The dry ingredients were first dry blended in a bowl, using an electric mixer. The shortening was then introduced into the bowl with continued mixing at low speed until the entire amount was added, after which the mixing speed was increased to medium until the bowl contents formed a continuous and smooth mass. Ice water (40F.) was then added to the bowl and mixing was resumed with occasional scraping until the desired specific gravity of the filler icing was obtained (3 minutes for 0.55 specific gravity) The over-all quality of the filler icing prepared above was excellent. Specifically, it had good body and firm texture as well as being stable showing neither coalescence nor syneresis. These characteristics are usually expected of filler icings utilizing specialized shortenings. This was shown by preparing another batch of the filler icing utilizing the same ingredients with a commercial, normally plastic shortening designed to produce high moisture-type cream icings and filler icings. The results were comparable with no noticeable difference. In this connection, the commercial plastic shortening used comprised hydrogenated vegetable oil, monoand diglycerides and polyoxyethylene (20) sorbitan monostearate. It had the following properties: Color 2.5R (maximum), monoglycerides 2.6-3.1% and Wiley melting point in the range of l05l F.

The aforementioned filler icing can be prepared in the same manner from a shortening composition containing the same ingredients as described except for the ethoxylated sorbitan ester which can be substituted with a comparable amount of an ethoxylated monoglyceride such as polyoxyethylene monostearate. Likewise, the base stock of tallow and hydrogenated cottonseed oil can be substituted with other suitable triglycerides, as indicated.

The commercial, normally plastic shortening referred to above produced an unacceptable filler icing when utilized in the molten state; the icing was characterized by being unstable and wet. It also developed air cell coalescence.

Other commercial plastic and liquid shortenings comprising animal fats and/or vegetable oils were utilized, particularly those normally plastic ones recommended for preparing icings. Thus a shortening comprising animal and vegetable fats, about 3% monoglycerides (minimum), and having a Wiley Melting Point (WMP) of 1 l6l22F. as well as BHA and BHT as antioxidants, produced acceptable icings only when mixed in the plastic state. In the molten state, however, the resulting icing was invariably unstable, wet, and developed air cell coalescence. Even when this icing composition was passed through an aeration step combined with a scraped-surface heat exchanger (Votator), no improvements were observed.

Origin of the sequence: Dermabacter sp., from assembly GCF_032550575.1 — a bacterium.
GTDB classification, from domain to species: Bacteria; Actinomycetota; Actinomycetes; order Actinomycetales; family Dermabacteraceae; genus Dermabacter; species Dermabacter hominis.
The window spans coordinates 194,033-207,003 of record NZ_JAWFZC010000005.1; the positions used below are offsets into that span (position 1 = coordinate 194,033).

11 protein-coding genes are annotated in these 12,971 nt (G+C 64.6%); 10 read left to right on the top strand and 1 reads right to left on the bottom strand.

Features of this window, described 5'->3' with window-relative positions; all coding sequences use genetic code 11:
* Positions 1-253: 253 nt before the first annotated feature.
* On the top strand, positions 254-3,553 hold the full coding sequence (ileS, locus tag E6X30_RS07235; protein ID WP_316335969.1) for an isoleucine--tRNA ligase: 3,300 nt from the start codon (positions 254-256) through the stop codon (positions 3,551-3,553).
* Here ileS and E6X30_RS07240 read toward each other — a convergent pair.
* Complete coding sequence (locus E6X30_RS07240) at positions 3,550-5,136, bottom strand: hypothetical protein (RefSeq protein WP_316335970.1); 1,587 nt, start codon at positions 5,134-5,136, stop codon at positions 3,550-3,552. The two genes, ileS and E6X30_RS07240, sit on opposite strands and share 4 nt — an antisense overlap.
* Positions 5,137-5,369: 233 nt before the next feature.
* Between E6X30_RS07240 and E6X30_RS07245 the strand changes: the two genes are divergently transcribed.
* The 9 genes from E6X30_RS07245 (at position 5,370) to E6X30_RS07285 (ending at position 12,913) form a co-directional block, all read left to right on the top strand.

EXAMPLE II In a suitable mixer bowl the following ingredients were placed and mixed for 5 minutes with an electric mixer utilizing medium speed. The shortening according to the invention, was utilized in both the molten (125F.) and plastic (room temperature) states:

Weight (grams) To the intimately mixed ingredients described herein an additional amount of water, 310 grams (43.3% basis flour) was added and the entire bowl contents were mixed thoroughly for three additional minutes.

The cakes baked from the aforementioned formulation were shown to have excellent properties such as good texture with consistent and uniform grain in addition to improved volume. These same qualities are obtained for cakes prepared from the same ingredients except that the shortening contains ethoxylated monoglycerides for the ethoxylated sorbitan esters.

Cakes produced from the same ingredients but with known commercial liquid and plastic shortenings showed less grain uniformity and lower volume, particularly when the normally plastic shortening was used in the molten state.

EXAMPLE III Preparation of Pound Cakes The following ingredients including the shortening composition described hereinbefore, were mixed for two minutes at medium speed in a C-lOO Hobart (a trademark of the Hobart Company, Troy, Ohio) mixer with paddle: